The ideal scenario would be for Cincinnati to lose to Houston in the American Athletic Conference championship game, and there’s more chaos in the Power 5 title games.
Considering Ohio State, Michigan State and Michigan all still face each other, it’s realistic to think Notre Dame will eventually jump at least two of them, assuming it finishes 11-1. That’s not enough, though. The Irish need more help than Cincinnati — because they lost to the Bearcats. If Cincinnati loses in the AAC championship game, it would have a similar record to Notre Dame and neither would have a conference title. Would the committee still honor the head-to-head result?
Selection committee chair Gary Barta on Tuesday said the group hasn’t even discussed not honoring it to this point.
“I’m just saying, in the areas in which we’re having these conversations, looking at Ohio State and Michigan, Cincinnati sandwiched in between those two right now, there has not yet been any conversation of having Notre Dame ahead of Cincinnati,” he said, “but again, next week will be a new week and we’ll evaluate who each of them play and go from there.”
Notre Dame doesn’t have anything left on its schedule to impress the committee, so the group simply would have to think the Irish are better based on what they see in those games against Georgia Tech and Stanford, opponents that are a combined 6-13.
To avoid losing that debate, the Irish need even more help. They need a two-loss Pac-12 champion. They need a two-loss Big Ten champion. Or they need Georgia to beat Alabama so badly it’s impossible for the committee to justify a two-loss Tide in the top four.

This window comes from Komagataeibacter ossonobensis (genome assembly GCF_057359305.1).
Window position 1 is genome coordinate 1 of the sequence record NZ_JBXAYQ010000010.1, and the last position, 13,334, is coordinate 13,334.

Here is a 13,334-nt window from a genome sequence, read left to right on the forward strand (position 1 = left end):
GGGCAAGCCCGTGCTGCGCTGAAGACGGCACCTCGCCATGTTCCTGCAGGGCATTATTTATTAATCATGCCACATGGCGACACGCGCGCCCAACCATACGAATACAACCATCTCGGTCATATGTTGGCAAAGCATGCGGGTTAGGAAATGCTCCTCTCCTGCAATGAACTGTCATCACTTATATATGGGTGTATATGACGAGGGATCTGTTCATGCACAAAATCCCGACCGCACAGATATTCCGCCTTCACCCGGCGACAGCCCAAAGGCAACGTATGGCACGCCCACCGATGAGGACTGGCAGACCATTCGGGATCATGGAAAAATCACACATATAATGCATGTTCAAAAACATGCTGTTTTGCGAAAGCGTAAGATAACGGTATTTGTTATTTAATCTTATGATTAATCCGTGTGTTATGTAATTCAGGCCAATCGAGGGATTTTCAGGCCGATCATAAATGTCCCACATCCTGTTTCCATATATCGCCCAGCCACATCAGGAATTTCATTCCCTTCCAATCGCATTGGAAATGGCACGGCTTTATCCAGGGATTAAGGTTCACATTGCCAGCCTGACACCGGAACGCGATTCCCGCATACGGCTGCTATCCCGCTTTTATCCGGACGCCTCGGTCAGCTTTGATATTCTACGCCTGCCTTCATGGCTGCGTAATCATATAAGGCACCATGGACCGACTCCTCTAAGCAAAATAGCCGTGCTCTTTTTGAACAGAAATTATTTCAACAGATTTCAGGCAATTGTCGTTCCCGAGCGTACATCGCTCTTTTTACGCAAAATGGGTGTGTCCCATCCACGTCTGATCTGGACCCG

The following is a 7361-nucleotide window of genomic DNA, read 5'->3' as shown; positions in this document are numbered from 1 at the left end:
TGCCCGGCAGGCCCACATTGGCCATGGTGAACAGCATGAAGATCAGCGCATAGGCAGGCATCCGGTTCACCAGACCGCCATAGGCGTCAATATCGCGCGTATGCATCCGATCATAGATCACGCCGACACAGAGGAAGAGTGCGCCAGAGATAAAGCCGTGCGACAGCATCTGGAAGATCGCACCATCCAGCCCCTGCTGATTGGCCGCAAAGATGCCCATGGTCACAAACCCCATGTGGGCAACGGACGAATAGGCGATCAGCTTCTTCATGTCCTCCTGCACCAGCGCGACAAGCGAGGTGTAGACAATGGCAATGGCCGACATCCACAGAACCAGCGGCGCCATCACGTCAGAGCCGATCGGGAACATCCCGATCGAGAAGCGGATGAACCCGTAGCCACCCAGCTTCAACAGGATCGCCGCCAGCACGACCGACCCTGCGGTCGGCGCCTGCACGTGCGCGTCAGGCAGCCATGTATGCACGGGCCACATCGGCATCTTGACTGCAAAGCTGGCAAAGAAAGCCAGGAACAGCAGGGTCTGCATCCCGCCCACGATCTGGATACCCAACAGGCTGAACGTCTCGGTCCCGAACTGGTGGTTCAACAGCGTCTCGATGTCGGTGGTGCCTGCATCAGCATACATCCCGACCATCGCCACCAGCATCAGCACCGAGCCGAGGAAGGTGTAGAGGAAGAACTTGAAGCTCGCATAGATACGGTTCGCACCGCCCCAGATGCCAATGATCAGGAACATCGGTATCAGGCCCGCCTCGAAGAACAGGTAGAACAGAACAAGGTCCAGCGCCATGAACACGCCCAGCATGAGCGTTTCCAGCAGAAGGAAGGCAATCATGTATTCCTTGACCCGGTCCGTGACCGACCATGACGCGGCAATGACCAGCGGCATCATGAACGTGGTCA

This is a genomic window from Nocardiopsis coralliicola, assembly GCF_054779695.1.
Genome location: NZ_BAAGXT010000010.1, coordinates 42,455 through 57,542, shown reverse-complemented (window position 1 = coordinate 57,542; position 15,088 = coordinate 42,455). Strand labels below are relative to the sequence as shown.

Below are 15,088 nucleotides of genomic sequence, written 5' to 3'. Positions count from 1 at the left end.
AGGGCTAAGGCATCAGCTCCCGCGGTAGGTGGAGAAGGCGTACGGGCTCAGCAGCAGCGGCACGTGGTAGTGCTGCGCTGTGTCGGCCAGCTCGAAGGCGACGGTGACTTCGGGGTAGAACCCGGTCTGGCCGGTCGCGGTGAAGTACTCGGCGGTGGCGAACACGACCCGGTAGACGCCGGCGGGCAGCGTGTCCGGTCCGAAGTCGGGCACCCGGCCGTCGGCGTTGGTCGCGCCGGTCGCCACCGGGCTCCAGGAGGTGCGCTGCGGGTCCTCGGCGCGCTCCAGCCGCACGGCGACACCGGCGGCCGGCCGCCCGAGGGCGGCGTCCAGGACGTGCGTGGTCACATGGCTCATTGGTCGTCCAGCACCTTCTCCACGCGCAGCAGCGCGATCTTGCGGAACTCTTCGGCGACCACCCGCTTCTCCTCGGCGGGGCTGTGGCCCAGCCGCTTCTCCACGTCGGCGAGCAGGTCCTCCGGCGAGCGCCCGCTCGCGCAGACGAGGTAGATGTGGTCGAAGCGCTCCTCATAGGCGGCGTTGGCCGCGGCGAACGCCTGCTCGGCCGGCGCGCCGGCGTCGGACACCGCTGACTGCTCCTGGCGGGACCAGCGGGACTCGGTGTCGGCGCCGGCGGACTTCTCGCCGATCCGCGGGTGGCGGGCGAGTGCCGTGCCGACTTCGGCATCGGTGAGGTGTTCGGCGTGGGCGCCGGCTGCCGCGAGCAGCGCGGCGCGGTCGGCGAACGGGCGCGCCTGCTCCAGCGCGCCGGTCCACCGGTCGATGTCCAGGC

Most of all, Notre Dame needs to look like a top-four team in its final two games.
When asked on Tuesday night what he could share about the committee’s discussions around Notre Dame, Barta credited the Irish’s schedule for the second straight week.
“Well, they have great wins — they won again this week at Virginia,” Barta said. “One of the things the committee did note is that Virginia did not have their starting quarterback, but they’re 9-1, they have really — they have a very strong strength of schedule. They have wins against Wisconsin and Purdue. Their loss, obviously, was to Cincinnati. We think very highly of them. They continue to play good football.”
Who is the Big 12’s best hope?
Based on tonight’s ranking, it’s No. 9 Oklahoma State. The selection committee has been impressed with the Cowboys’ defense, which is No. 3 in the country in defensive efficiency and has helped compensate for an average offense.
“Oklahoma State’s defense, the committee thinks very highly of the way they’ve been playing defense, some of the best defense this year,” Barta said. “They beat Baylor, and so that certainly resonates with the committee. And then as of late offensively, Oklahoma State has been playing much better the last several weeks.”